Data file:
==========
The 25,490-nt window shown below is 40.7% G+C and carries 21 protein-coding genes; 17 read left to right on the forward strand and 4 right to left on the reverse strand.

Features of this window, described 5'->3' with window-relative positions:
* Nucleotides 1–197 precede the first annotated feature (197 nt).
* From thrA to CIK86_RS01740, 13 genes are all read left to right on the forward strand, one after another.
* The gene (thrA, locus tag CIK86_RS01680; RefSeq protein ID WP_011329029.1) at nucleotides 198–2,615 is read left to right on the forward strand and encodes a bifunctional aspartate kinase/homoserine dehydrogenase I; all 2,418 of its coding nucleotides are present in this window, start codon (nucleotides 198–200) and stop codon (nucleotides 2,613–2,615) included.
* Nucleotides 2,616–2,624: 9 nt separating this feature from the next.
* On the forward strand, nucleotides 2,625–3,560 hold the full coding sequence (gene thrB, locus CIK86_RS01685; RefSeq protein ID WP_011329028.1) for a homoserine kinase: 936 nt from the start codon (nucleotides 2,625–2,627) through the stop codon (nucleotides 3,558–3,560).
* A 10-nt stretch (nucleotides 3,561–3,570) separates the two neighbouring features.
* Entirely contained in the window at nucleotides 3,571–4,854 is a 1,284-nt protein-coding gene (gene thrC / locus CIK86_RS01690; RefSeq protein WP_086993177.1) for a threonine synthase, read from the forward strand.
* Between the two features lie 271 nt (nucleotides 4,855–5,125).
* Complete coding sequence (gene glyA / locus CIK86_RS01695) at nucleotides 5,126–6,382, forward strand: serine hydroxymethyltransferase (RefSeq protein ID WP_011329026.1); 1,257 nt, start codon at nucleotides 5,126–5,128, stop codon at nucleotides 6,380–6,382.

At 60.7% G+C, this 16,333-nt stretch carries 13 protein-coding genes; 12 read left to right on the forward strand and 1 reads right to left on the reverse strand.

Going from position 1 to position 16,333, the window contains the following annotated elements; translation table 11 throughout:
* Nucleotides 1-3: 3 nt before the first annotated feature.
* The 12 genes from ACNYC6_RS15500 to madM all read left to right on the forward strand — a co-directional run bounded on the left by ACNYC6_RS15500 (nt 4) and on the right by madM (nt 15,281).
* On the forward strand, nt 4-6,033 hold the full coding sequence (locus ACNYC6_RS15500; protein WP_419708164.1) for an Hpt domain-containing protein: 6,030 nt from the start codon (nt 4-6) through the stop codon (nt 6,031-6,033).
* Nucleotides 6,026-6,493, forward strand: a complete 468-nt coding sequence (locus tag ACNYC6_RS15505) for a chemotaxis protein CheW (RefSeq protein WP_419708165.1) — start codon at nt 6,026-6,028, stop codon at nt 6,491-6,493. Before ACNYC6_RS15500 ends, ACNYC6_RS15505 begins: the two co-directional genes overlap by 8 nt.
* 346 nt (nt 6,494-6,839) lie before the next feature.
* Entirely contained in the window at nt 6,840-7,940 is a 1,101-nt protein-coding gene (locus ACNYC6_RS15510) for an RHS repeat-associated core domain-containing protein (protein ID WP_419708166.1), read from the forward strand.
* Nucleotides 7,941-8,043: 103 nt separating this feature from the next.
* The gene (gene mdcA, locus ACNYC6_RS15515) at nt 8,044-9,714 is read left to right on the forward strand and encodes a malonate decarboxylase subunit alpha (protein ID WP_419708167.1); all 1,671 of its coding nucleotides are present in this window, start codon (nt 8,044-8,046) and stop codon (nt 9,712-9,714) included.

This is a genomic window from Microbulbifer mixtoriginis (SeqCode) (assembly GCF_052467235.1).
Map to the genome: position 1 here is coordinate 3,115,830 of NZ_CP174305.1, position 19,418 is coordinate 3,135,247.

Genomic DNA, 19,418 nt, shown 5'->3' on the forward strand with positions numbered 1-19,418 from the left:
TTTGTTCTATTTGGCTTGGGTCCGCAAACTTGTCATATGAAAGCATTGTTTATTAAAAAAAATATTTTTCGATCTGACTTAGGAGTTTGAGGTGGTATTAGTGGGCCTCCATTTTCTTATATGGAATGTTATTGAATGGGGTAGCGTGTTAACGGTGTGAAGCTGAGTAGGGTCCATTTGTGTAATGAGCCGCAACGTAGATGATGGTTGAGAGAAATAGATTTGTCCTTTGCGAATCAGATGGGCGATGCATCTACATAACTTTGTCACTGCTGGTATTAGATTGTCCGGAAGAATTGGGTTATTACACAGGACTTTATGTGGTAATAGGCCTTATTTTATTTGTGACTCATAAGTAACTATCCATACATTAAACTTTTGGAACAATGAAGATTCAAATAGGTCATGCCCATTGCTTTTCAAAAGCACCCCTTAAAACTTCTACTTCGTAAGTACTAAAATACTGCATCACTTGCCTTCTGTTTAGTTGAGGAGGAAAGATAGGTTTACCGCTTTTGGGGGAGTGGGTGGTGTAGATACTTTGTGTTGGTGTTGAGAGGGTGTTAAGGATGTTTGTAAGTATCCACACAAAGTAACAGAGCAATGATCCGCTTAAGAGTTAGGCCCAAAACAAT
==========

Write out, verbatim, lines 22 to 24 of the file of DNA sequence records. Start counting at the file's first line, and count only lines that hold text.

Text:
This is a genomic window from Microbulbifer mixtoriginis (SeqCode) (assembly GCF_052467235.1).
Map to the genome: position 1 here is coordinate 3,115,830 of NZ_CP174305.1, position 19,418 is coordinate 3,135,247.

Genomic DNA, 19,418 nt, shown 5'->3' on the forward strand with positions numbered 1-19,418 from the left: